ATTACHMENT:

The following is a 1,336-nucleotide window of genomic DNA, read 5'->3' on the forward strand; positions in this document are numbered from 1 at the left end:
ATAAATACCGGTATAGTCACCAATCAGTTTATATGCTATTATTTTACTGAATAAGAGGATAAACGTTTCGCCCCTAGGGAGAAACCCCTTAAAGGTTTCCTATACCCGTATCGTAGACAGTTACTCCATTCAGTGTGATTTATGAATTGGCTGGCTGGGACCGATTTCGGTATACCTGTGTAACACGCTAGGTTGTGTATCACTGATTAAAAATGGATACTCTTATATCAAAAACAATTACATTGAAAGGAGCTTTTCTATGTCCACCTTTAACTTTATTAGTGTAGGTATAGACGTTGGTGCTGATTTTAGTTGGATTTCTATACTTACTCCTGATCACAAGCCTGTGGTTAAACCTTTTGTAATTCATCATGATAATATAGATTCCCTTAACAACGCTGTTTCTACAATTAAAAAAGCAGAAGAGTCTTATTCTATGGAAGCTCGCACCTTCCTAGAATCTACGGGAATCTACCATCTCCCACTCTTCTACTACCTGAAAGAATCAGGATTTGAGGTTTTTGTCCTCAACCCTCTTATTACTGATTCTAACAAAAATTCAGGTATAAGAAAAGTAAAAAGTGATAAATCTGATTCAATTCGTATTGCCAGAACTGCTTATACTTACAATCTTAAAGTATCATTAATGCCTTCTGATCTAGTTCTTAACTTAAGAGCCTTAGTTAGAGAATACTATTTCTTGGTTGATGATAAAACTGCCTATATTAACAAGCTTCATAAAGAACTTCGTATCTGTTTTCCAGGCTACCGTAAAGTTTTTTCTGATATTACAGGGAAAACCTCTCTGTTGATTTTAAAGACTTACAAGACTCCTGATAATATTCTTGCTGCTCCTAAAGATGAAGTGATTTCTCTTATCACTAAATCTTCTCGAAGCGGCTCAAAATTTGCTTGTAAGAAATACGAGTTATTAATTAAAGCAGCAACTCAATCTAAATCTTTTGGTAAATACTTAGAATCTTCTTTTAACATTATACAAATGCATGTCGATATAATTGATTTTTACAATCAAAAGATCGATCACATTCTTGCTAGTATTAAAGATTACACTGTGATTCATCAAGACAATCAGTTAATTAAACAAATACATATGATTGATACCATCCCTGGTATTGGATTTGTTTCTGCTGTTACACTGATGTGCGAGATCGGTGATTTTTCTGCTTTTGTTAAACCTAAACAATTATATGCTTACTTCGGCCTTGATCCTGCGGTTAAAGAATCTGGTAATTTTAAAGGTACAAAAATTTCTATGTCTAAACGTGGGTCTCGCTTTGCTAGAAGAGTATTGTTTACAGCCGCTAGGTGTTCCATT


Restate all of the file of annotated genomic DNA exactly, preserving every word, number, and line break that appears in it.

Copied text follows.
The following is a 1,336-nucleotide window of genomic DNA, read 5'->3' on the forward strand; positions in this document are numbered from 1 at the left end:
ATAAATACCGGTATAGTCACCAATCAGTTTATATGCTATTATTTTACTGAATAAGAGGATAAACGTTTCGCCCCTAGGGAGAAACCCCTTAAAGGTTTCCTATACCCGTATCGTAGACAGTTACTCCATTCAGTGTGATTTATGAATTGGCTGGCTGGGACCGATTTCGGTATACCTGTGTAACACGCTAGGTTGTGTATCACTGATTAAAAATGGATACTCTTATATCAAAAACAATTACATTGAAAGGAGCTTTTCTATGTCCACCTTTAACTTTATTAGTGTAGGTATAGACGTTGGTGCTGATTTTAGTTGGATTTCTATACTTACTCCTGATCACAAGCCTGTGGTTAAACCTTTTGTAATTCATCATGATAATATAGATTCCCTTAACAACGCTGTTTCTACAATTAAAAAAGCAGAAGAGTCTTATTCTATGGAAGCTCGCACCTTCCTAGAATCTACGGGAATCTACCATCTCCCACTCTTCTACTACCTGAAAGAATCAGGATTTGAGGTTTTTGTCCTCAACCCTCTTATTACTGATTCTAACAAAAATTCAGGTATAAGAAAAGTAAAAAGTGATAAATCTGATTCAATTCGTATTGCCAGAACTGCTTATACTTACAATCTTAAAGTATCATTAATGCCTTCTGATCTAGTTCTTAACTTAAGAGCCTTAGTTAGAGAATACTATTTCTTGGTTGATGATAAAACTGCCTATATTAACAAGCTTCATAAAGAACTTCGTATCTGTTTTCCAGGCTACCGTAAAGTTTTTTCTGATATTACAGGGAAAACCTCTCTGTTGATTTTAAAGACTTACAAGACTCCTGATAATATTCTTGCTGCTCCTAAAGATGAAGTGATTTCTCTTATCACTAAATCTTCTCGAAGCGGCTCAAAATTTGCTTGTAAGAAATACGAGTTATTAATTAAAGCAGCAACTCAATCTAAATCTTTTGGTAAATACTTAGAATCTTCTTTTAACATTATACAAATGCATGTCGATATAATTGATTTTTACAATCAAAAGATCGATCACATTCTTGCTAGTATTAAAGATTACACTGTGATTCATCAAGACAATCAGTTAATTAAACAAATACATATGATTGATACCATCCCTGGTATTGGATTTGTTTCTGCTGTTACACTGATGTGCGAGATCGGTGATTTTTCTGCTTTTGTTAAACCTAAACAATTATATGCTTACTTCGGCCTTGATCCTGCGGTTAAAGAATCTGGTAATTTTAAAGGTACAAAAATTTCTATGTCTAAACGTGGGTCTCGCTTTGCTAGAAGAGTATTGTTTACAGCCGCTAGGTGTTCCATT